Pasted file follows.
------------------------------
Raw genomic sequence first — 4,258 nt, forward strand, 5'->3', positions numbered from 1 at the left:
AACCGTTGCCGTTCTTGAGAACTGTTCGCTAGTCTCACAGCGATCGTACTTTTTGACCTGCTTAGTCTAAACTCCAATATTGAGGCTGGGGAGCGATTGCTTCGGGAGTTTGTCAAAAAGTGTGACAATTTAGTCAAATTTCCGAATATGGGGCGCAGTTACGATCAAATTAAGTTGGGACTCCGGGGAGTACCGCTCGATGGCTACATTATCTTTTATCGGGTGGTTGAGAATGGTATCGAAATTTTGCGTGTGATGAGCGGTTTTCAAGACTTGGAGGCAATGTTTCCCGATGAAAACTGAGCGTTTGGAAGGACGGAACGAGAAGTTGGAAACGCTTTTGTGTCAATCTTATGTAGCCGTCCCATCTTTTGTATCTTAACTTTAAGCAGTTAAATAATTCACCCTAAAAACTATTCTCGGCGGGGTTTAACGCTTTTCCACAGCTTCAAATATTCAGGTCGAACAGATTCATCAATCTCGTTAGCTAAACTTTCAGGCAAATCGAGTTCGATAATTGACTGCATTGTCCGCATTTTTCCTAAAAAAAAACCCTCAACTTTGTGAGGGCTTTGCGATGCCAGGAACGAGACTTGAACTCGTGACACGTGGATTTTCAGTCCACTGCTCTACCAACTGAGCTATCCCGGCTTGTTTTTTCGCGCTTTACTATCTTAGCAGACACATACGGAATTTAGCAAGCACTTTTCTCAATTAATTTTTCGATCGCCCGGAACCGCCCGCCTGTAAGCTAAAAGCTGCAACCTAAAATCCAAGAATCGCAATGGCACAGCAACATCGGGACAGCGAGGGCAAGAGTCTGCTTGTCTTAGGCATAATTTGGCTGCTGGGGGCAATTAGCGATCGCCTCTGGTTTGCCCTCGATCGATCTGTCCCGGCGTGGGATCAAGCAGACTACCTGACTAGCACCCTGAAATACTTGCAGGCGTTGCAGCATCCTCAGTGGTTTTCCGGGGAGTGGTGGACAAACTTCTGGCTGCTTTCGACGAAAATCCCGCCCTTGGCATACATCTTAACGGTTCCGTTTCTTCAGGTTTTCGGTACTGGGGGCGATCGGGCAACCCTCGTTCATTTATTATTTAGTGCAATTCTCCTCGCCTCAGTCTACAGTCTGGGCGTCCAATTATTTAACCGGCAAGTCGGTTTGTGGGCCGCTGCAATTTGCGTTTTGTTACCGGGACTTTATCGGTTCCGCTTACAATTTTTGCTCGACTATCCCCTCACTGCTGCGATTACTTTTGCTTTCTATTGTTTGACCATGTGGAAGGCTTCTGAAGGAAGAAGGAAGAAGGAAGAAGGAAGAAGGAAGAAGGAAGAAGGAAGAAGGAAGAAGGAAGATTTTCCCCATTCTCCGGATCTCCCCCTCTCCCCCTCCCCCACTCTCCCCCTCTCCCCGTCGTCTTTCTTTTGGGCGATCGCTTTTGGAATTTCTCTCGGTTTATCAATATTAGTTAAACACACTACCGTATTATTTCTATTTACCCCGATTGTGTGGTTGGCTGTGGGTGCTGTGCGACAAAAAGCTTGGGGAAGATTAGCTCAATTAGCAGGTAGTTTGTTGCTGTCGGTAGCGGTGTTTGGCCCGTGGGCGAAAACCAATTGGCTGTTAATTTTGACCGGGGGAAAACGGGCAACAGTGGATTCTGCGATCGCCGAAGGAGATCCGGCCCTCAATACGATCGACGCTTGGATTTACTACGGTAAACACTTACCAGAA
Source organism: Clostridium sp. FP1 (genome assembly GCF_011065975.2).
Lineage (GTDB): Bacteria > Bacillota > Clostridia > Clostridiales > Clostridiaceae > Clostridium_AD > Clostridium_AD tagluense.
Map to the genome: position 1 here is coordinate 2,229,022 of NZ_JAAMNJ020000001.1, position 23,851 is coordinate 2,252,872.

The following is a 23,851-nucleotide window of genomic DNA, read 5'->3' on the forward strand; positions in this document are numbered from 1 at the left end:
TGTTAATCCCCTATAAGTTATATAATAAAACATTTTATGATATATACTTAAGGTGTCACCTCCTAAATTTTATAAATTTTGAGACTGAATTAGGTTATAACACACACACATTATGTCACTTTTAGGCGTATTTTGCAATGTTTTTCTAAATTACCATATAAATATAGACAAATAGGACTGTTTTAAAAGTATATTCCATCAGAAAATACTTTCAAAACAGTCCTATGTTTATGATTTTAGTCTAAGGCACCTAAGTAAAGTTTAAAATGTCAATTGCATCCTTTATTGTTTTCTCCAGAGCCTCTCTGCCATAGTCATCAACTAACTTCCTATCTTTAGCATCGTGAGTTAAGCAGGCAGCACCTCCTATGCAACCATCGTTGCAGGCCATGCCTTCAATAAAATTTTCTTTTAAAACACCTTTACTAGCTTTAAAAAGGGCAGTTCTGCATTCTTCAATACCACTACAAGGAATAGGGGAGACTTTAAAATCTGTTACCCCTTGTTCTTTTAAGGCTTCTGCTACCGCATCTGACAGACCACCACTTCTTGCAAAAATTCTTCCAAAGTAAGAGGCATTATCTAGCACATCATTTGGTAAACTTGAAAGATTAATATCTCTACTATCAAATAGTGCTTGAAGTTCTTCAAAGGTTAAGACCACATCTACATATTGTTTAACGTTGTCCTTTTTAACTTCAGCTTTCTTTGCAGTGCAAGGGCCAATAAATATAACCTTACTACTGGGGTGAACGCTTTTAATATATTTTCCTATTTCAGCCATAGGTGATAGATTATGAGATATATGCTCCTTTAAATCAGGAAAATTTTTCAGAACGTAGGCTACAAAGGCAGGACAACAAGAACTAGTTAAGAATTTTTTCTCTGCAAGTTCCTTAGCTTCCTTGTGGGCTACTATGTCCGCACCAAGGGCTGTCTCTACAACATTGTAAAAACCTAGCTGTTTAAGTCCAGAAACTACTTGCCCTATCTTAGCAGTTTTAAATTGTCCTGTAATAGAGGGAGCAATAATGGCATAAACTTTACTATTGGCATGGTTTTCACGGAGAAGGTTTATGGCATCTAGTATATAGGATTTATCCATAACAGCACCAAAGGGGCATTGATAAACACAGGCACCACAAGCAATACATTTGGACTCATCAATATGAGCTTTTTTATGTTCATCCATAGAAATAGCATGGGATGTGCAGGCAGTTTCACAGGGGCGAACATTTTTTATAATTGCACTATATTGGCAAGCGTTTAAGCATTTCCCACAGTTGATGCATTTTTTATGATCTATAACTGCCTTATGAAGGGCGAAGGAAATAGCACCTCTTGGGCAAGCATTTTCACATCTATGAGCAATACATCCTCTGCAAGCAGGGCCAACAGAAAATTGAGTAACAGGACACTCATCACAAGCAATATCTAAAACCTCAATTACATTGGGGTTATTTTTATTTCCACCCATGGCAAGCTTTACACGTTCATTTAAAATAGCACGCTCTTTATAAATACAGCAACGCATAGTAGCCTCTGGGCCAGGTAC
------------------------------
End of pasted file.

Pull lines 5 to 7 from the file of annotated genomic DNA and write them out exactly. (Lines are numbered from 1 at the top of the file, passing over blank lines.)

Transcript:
Map to the genome: position 1 here is coordinate 2,229,022 of NZ_JAAMNJ020000001.1, position 23,851 is coordinate 2,252,872.

The following is a 23,851-nucleotide window of genomic DNA, read 5'->3' on the forward strand; positions in this document are numbered from 1 at the left end:
TGTTAATCCCCTATAAGTTATATAATAAAACATTTTATGATATATACTTAAGGTGTCACCTCCTAAATTTTATAAATTTTGAGACTGAATTAGGTTATAACACACACACATTATGTCACTTTTAGGCGTATTTTGCAATGTTTTTCTAAATTACCATATAAATATAGACAAATAGGACTGTTTTAAAAGTATATTCCATCAGAAAATACTTTCAAAACAGTCCTATGTTTATGATTTTAGTCTAAGGCACCTAAGTAAAGTTTAAAATGTCAATTGCATCCTTTATTGTTTTCTCCAGAGCCTCTCTGCCATAGTCATCAACTAACTTCCTATCTTTAGCATCGTGAGTTAAGCAGGCAGCACCTCCTATGCAACCATCGTTGCAGGCCATGCCTTCAATAAAATTTTCTTTTAAAACACCTTTACTAGCTTTAAAAAGGGCAGTTCTGCATTCTTCAATACCACTACAAGGAATAGGGGAGACTTTAAAATCTGTTACCCCTTGTTCTTTTAAGGCTTCTGCTACCGCATCTGACAGACCACCACTTCTTGCAAAAATTCTTCCAAAGTAAGAGGCATTATCTAGCACATCATTTGGTAAACTTGAAAGATTAATATCTCTACTATCAAATAGTGCTTGAAGTTCTTCAAAGGTTAAGACCACATCTACATATTGTTTAACGTTGTCCTTTTTAACTTCAGCTTTCTTTGCAGTGCAAGGGCCAATAAATATAACCTTACTACTGGGGTGAACGCTTTTAATATATTTTCCTATTTCAGCCATAGGTGATAGATTATGAGATATATGCTCCTTTAAATCAGGAAAATTTTTCAGAACGTAGGCTACAAAGGCAGGACAACAAGAACTAGTTAAGAATTTTTTCTCTGCAAGTTCCTTAGCTTCCTTGTGGGCTACTATGTCCGCACCAAGGGCTGTCTCTACAACATTGTAAAAACCTAGCTGTTTAAGTCCAGAAACTACTTGCCCTATCTTAGCAGTTTTAAATTGTCCTGTAATAGAGGGAGCAATAATGGCATAAACTTTACTATTGGCATGGTTTTCACGGAGAAGGTTTATGGCATCTAGTATATAGGATTTATCCATAACAGCACCAAAGGGGCATTGATAAACACAGGCACCACAAGCAATACATTTGGACTCATCAATATGAGCTTTTTTATGTTCATCCATAGAAATAGCATGGGATGTGCAGGCAGTTTCACAGGGGCGAACATTTTTTATAATTGCACTATATTGGCAAGCGTTTAAGCATTTCCCACAGTTGATGCATTTTTTATGATCTATAACTGCCTTATGAAGGGCGAAGGAAATAGCACCTCTTGGGCAAGCATTTTCACATCTATGAGCAATACATCCTCTGCAAGCAGGGCCAACAGAAAATTGAGTAACAGGACACTCATCACAAGCAATATCTAAAACCTCAATTACATTGGGGTTATTTTTATTTCCACCCATGGCAAGCTTTACACGTTCATTTAAAATAGCACGCTCTTTATAAATACAGCAACGCATAGTAGCCTCTGGGCCAGGTAC